Water Footprint: The amount of freshwater you use (directly and indirectly). Water is required to produce almost everything we use/do/eat. Before we get started know this: The average persons DIRECT water footprint every day is approx. 400 litres. Once you account for all your INDIRECT water uses - from the clothes you wear, to the books you read and the food you eat - this number shoots up to 5000 litres a day! This album might help you eat your way through saving the planet.
American Vadapav: This meal looks delicious but it consumes a frightening amount of water! The thirstiest of them all is the beef patty, which requires 13,000-15,000 litres of water to produce just 1kg of beef! Any form of dairy (cheese in this case) is equally bad for the planet. Ugh, that's half our favourite foods.
Breakfast For Champions: Looks pretty healthy, right? Think again. A lot of what's on this plate came from a farm, and farms use 70% of the water we get from rivers and groundwater. Pro tip: if you ever have to pick between tea and coffee, go with tea. A cup of coffee requires 140 litres of water while tea would take roughly 30 litres. Eggs require tons of water because guess what? Chickens like to eat water-intensive food grains.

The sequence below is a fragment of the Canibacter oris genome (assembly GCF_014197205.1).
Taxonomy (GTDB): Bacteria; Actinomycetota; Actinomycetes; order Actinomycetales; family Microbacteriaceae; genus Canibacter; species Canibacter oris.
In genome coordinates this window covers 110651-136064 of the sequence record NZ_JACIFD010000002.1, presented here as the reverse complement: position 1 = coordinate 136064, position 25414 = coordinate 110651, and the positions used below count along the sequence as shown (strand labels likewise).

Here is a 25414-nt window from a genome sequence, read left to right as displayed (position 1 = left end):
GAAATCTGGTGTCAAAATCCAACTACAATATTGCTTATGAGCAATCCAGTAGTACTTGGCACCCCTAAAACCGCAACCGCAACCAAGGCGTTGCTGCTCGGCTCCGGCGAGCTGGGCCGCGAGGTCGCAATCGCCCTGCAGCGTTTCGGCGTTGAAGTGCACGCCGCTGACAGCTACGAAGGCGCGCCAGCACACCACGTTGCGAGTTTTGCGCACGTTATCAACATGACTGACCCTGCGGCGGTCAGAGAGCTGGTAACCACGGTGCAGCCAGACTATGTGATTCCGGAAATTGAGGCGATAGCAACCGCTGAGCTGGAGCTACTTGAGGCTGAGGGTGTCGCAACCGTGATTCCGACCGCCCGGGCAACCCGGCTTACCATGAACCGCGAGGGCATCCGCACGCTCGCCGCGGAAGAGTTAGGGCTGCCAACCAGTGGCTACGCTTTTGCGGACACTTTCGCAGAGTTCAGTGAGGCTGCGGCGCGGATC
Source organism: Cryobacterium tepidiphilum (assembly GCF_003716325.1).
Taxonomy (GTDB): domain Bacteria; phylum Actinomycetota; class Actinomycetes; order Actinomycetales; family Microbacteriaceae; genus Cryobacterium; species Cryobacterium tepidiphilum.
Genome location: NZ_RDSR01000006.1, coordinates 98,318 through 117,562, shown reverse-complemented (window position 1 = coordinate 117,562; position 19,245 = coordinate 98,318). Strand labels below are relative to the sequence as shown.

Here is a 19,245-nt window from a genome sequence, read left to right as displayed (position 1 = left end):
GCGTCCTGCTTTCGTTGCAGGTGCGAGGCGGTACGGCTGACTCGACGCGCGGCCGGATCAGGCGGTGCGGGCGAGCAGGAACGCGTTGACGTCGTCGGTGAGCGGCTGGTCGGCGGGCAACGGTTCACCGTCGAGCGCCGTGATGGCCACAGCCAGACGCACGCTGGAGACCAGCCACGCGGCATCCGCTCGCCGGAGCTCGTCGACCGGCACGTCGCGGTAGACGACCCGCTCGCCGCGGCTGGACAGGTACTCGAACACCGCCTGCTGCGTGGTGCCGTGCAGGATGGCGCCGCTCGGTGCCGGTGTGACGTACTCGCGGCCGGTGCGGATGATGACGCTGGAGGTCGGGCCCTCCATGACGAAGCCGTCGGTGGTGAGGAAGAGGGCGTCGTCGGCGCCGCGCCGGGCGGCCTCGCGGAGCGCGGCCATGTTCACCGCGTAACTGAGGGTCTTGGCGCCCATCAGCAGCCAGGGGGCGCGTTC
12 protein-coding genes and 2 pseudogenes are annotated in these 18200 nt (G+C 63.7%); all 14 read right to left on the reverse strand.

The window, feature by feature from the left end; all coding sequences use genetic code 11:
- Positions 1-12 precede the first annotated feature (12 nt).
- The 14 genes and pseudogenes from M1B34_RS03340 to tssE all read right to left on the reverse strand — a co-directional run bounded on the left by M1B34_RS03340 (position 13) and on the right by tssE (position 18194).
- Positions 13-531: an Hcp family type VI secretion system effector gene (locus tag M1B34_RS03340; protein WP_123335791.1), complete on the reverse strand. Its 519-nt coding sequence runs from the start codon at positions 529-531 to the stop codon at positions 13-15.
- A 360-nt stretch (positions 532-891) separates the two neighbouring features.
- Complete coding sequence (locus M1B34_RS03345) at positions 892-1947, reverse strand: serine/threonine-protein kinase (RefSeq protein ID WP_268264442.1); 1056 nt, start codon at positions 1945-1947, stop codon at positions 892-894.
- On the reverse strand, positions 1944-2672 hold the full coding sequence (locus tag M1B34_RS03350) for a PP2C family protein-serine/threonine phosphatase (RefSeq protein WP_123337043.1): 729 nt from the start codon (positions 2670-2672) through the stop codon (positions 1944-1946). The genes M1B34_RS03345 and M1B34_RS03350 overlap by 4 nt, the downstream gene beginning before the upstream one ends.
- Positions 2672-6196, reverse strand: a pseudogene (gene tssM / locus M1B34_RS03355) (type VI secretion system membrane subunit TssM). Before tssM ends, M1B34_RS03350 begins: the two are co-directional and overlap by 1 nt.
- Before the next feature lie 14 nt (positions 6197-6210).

Maa Ka Pyaar: Indian meals are usually a combo of healthy and spicy dishes. The grains and cereals involved in almost every one of these meals make them very water-intensive. Rice is a staple in India, but it takes 3,000 to 5,000 liters of water to produce just a kilo of rice. After rice, wheat is the most consumed crop by the Indian population, which takes 900 litres of water to produce 1kg of wheat.
Mehengawala Khaana: Where water consumption is concerned, meat is the absolute worst! At least chicken is better than beef though (woohoo, beef ban!), requiring only about half the amount of water. In terms of beverages, beer requires 1/4 the water required by wine. Pasta is a combination of water and semolina flour and requires 2000-4000 litres of water to produce just 1 kg.
Dentist Appointment: Who doesn't like dessert, but when you go over the ingredients used to make them, you realize it may not be worth it. The water footprint of wheat flour is about 1850 litre/kg. A whopping 20,000 litres of water goes into giving cocoa it's yummy cocoa flavour. Your best bet is choosing a fruity dessert over a chocolate one.